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p.2 #11 · p.2 #11 · Point and Shoot Cameras are Basically Dead


PicGuy wrote:
A lot of people never saw the smartphone happening either.


Digital zoom and phone cameras will never be able to compete with a camera/lens combo when it comes to quality. The variability in your point is just that, quality, which is in the eye of the beholder.



Sep 06, 2022 at 10:07 AM
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p.2 #12 · p.2 #12 · Point and Shoot Cameras are Basically Dead


PicGuy wrote:
A lot of people never saw the smartphone happening either.


Why would someone want to buy one of these devices over a smartphone? The images delivered by today's smartphones are already good enough for this audience...what more would your hybrid concept offer that a smartphone won't?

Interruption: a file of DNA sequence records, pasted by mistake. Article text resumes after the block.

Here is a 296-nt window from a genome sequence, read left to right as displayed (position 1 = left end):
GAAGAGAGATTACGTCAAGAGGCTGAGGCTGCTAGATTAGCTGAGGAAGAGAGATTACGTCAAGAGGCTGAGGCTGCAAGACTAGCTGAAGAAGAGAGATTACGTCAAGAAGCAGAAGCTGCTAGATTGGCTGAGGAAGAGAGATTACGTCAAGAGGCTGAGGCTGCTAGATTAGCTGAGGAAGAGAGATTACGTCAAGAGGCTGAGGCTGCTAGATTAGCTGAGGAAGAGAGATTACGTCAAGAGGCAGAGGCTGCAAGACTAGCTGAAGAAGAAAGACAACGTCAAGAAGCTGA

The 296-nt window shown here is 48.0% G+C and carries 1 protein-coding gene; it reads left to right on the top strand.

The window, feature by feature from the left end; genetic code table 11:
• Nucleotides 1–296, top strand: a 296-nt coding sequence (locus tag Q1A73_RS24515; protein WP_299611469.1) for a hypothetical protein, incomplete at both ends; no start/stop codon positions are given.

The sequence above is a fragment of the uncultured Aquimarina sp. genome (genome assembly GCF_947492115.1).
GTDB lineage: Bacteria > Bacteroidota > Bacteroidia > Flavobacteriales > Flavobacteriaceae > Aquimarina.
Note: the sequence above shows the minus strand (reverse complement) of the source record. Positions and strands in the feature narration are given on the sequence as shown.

Sep 06, 2022 at 12:15 PM
PicGuy
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p.2 #13 · p.2 #13 · Point and Shoot Cameras are Basically Dead


chez wrote:
Why would someone want to buy one of these devices over a smartphone? The images delivered by today's smartphones are already good enough for this audience...what more would your hybrid concept offer that a smartphone won't?


They would buy one because they have more imaging capability than a smartphone. A slightly different form factor would allow more robust and capable hardware. Say like an EVF, a larger sensor and wider range optical zooms. The typical thin design of smartphones limits these hardware items in today's phones.